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Whole Foods’ opening a celebration for Englewood community

A line of people wait to shop at Whole Foods at the Englewood Square shopping center in September. | SunTimes file photo

A Whole Foods Market promised to the beleaguered South Side Englewood community finally opened on Wednesday, with a daylong celebration featuring healthy food, music and revelry.

The store, which some called a social experiment, threw open its doors after lengthy speeches on an outdoor stage by politicians, as well as the corporate and community leaders who were involved from the beginning.

“What was here before was just barren land. They saw the promise of Kennedy-King, the city’s school of culinary hospitality, as an anchor of the talent, the entrepreneurship and the capacity to build this store,” Mayor Rahm Emanuel said of Whole Foods and its co-CEO, Walter Robb, who led the effort.

“Three years ago when Walter and I first met, the idea that we would then sit here and map out a strategy to not only put Whole Foods stores throughout the city of Chicago but specifically in Englewood, and a Whole Foods distribution center in west Indiana, to come to the city of Chicago with 300 jobs, this is a new day,” Emanuel said. “And it’s not only the 100 jobs, but there are 35 entrepreneurs, who used to be in their kitchen . . . who their loved ones said, ‘Take that out of here,’ who now have products on Whole Foods shelves.”

Mayor Rahm Emanuel holds a smoothie he called “The Mayor’s Special” at the Whole Foods Market. | Brian Jackson/For the Chicago SunTimes
Mayor Rahm Emanuel holds a smoothie he called “The Mayor’s Special” at the Whole Foods Market. | Brian Jackson/For the Chicago SunTimes

The 18,000-square-foot store, the result of community collaboration, will have products from more than 35 residents of Englewood and surrounding communities on its shelves. Most of its 100 employees live in the neighborhood.

“Welcome to the renewal of the corner of 63rd and Halsted. Can you feel the energy?” Robb asked a crowd of more than 500 gathered for the 9 a.m. grand opening and block party, featuring goodies from the local suppliers.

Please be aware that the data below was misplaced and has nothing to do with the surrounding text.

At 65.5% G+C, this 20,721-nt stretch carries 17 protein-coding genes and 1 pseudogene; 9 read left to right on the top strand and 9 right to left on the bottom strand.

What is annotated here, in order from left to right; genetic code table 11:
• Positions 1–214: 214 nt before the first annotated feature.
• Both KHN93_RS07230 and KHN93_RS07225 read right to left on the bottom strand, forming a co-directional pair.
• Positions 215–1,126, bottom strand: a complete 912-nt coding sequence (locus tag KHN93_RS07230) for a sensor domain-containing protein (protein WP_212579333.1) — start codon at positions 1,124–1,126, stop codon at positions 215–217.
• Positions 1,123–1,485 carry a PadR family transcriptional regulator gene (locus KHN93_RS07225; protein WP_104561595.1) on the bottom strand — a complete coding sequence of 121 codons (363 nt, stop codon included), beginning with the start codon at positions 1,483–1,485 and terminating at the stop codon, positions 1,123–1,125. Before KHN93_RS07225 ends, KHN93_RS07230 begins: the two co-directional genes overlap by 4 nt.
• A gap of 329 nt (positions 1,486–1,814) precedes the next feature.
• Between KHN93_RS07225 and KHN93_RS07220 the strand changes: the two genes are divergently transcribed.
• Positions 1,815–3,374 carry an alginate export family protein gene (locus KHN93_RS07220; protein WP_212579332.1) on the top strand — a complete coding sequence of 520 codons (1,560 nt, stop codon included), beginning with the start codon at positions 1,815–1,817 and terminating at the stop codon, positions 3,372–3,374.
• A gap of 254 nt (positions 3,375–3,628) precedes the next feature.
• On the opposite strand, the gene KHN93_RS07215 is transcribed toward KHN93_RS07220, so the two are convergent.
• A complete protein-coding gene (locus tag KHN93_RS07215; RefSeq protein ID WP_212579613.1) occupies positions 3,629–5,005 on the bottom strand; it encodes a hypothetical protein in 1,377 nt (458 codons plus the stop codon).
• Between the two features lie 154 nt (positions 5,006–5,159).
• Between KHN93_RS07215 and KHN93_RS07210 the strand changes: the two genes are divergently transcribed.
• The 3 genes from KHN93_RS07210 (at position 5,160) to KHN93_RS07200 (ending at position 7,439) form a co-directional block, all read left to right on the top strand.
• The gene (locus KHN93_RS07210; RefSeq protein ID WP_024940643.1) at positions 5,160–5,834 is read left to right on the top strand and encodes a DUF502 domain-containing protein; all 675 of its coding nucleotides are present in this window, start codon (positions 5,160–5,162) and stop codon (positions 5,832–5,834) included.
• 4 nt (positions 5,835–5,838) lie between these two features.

“In the beginning, there was a phone call. I’m riding around Denver with our team and I pick up my cellphone and it’s the mayor. And the mayor says, ‘I’ve heard about what you’re doing in Detroit. I’d like you to consider coming to Chicago.’ Well, actually, you know how the mayor says things,” Robb said. “As conversations developed, I realized this guy is as passionate about healthy foods for people as our team is. I realized how much he wanted this to come to fruition. And he and his team have kept their promises and walked with us every step of the way.”

Whole Foods co-CEO Walter Robb, pictured at the groundbreaking for Englewood Square in July 2014. | Brian Jackson/ Sun-Times
Whole Foods co-CEO Walter Robb, pictured at the groundbreaking for Englewood Square in July 2014. | Brian Jackson/ Sun-Times

Emanuel and Robb were joined on a stage by a host of politicians, including U.S. Rep, Bobby Rush, D-Ill., and leaders of community organizations that worked closely with the project, from Teamwork Englewood to R.A.G.E.

Robb said he particularly owed gratitude to the late Ald. Joanne Thompson, who shepherded the project past community hurdles. A bronze bust of Thompson was commissioned by Whole Foods for a place of honor in the store’s community room.

Also heralding the opening was developer Leon Walker of DL3 Realty, which financed and built the Englewood Square mall that now features Whole Foods, Starbuck’s — which also opened Wednesday — Chipotle, and other retailers.

Shoppers pour into Whole Foods on Wednesday morning. | Brian Jackson/For the Chicago SunTimes
Shoppers pour into Whole Foods on Wednesday morning. | Brian Jackson/For the Chicago SunTimes

“We bring good news to the community today. We bring opportunity and hope, hope which is the seed of faith. Without hope, there is no faith, faith that Black Lives Matter, that black communities matter,” Walker said.

“We have faith that this is going to be a great development that creates a ripple effect. This is a family affair. This is us coming back home to reinvest in our community,” Walker said, acknowledging members of his family at the opening.

“But this development is about more than just bricks and mortar,” he said. “Three years ago, when we stood here and broke ground . . . We also broke a 50-year cycle of disinvestment in this community. We broke that legacy of disinvestment, and planted a seed.”

Fresh produce at Whole Food. | Brian Jackson/For the Chicago SunTimes
Fresh produce at Whole Food. | Brian Jackson/For the Chicago SunTimes

Englewood Square shopping center, built completely by black contractors, has brought 200 jobs to a community more known for its crime challenges than stores like Whole Foods or Starbuck’s. Emanuel said the project already has sparked new housing development nearby.

The Rev. James Dukes, pastor of Liberation Christian Center, spoke best for the community in his invocation. “We thank God for not business as usual, but something extraordinary that eyes have not seen,” Dukes said.

“We may have been wounded, but we are not defeated. We may have taken a few licks, but Lord we’re still standing. We may not be where we want to be, but the journey sure is bright in front of us,” he said. “. . . We pray that each person, each family that walks through these doors of the Englewood Whole Foods be blessed.”